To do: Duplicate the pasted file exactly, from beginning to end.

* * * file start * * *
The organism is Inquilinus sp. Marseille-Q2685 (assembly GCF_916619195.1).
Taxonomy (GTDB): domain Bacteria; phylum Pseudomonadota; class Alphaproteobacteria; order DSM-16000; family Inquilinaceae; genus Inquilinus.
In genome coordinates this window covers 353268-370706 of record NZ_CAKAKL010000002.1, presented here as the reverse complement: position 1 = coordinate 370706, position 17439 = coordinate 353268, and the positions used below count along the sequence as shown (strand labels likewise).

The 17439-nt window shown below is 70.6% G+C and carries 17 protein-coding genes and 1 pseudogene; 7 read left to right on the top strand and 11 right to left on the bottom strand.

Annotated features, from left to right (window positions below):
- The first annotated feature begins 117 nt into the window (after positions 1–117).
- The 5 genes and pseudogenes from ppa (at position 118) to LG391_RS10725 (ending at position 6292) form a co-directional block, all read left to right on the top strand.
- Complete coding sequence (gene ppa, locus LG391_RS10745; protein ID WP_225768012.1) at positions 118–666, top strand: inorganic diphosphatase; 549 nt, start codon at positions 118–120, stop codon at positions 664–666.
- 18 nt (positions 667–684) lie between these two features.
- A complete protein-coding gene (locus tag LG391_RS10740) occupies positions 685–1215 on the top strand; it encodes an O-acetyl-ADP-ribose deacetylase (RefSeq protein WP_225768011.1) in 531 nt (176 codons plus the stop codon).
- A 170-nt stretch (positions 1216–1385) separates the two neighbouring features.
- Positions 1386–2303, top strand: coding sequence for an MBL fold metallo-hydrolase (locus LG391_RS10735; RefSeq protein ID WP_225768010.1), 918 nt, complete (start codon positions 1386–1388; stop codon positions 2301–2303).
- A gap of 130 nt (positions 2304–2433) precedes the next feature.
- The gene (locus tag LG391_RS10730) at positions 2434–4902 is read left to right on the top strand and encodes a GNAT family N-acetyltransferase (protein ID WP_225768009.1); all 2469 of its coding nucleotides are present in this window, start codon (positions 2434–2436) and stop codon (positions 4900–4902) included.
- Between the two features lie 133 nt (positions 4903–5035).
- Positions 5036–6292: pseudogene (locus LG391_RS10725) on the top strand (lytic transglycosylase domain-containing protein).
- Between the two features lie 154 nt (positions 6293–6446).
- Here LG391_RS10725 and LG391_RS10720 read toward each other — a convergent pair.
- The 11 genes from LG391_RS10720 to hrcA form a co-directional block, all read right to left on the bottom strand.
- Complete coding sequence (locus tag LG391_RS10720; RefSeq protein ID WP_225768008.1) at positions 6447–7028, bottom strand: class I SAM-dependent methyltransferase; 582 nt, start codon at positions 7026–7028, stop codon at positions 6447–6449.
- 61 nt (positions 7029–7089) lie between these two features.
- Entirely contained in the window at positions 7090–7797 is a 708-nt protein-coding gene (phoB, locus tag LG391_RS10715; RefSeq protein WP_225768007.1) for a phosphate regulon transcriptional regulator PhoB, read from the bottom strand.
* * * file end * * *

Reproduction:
The organism is Inquilinus sp. Marseille-Q2685 (assembly GCF_916619195.1).
Taxonomy (GTDB): domain Bacteria; phylum Pseudomonadota; class Alphaproteobacteria; order DSM-16000; family Inquilinaceae; genus Inquilinus.
In genome coordinates this window covers 353268-370706 of record NZ_CAKAKL010000002.1, presented here as the reverse complement: position 1 = coordinate 370706, position 17439 = coordinate 353268, and the positions used below count along the sequence as shown (strand labels likewise).

The 17439-nt window shown below is 70.6% G+C and carries 17 protein-coding genes and 1 pseudogene; 7 read left to right on the top strand and 11 right to left on the bottom strand.

Annotated features, from left to right (window positions below):
- The first annotated feature begins 117 nt into the window (after positions 1–117).
- The 5 genes and pseudogenes from ppa (at position 118) to LG391_RS10725 (ending at position 6292) form a co-directional block, all read left to right on the top strand.
- Complete coding sequence (gene ppa, locus LG391_RS10745; protein ID WP_225768012.1) at positions 118–666, top strand: inorganic diphosphatase; 549 nt, start codon at positions 118–120, stop codon at positions 664–666.
- 18 nt (positions 667–684) lie between these two features.
- A complete protein-coding gene (locus tag LG391_RS10740) occupies positions 685–1215 on the top strand; it encodes an O-acetyl-ADP-ribose deacetylase (RefSeq protein WP_225768011.1) in 531 nt (176 codons plus the stop codon).
- A 170-nt stretch (positions 1216–1385) separates the two neighbouring features.
- Positions 1386–2303, top strand: coding sequence for an MBL fold metallo-hydrolase (locus LG391_RS10735; RefSeq protein ID WP_225768010.1), 918 nt, complete (start codon positions 1386–1388; stop codon positions 2301–2303).
- A gap of 130 nt (positions 2304–2433) precedes the next feature.
- The gene (locus tag LG391_RS10730) at positions 2434–4902 is read left to right on the top strand and encodes a GNAT family N-acetyltransferase (protein ID WP_225768009.1); all 2469 of its coding nucleotides are present in this window, start codon (positions 2434–2436) and stop codon (positions 4900–4902) included.
- Between the two features lie 133 nt (positions 4903–5035).
- Positions 5036–6292: pseudogene (locus LG391_RS10725) on the top strand (lytic transglycosylase domain-containing protein).
- Between the two features lie 154 nt (positions 6293–6446).
- Here LG391_RS10725 and LG391_RS10720 read toward each other — a convergent pair.
- The 11 genes from LG391_RS10720 to hrcA form a co-directional block, all read right to left on the bottom strand.
- Complete coding sequence (locus tag LG391_RS10720; RefSeq protein ID WP_225768008.1) at positions 6447–7028, bottom strand: class I SAM-dependent methyltransferase; 582 nt, start codon at positions 7026–7028, stop codon at positions 6447–6449.
- 61 nt (positions 7029–7089) lie between these two features.
- Entirely contained in the window at positions 7090–7797 is a 708-nt protein-coding gene (phoB, locus tag LG391_RS10715; RefSeq protein WP_225768007.1) for a phosphate regulon transcriptional regulator PhoB, read from the bottom strand.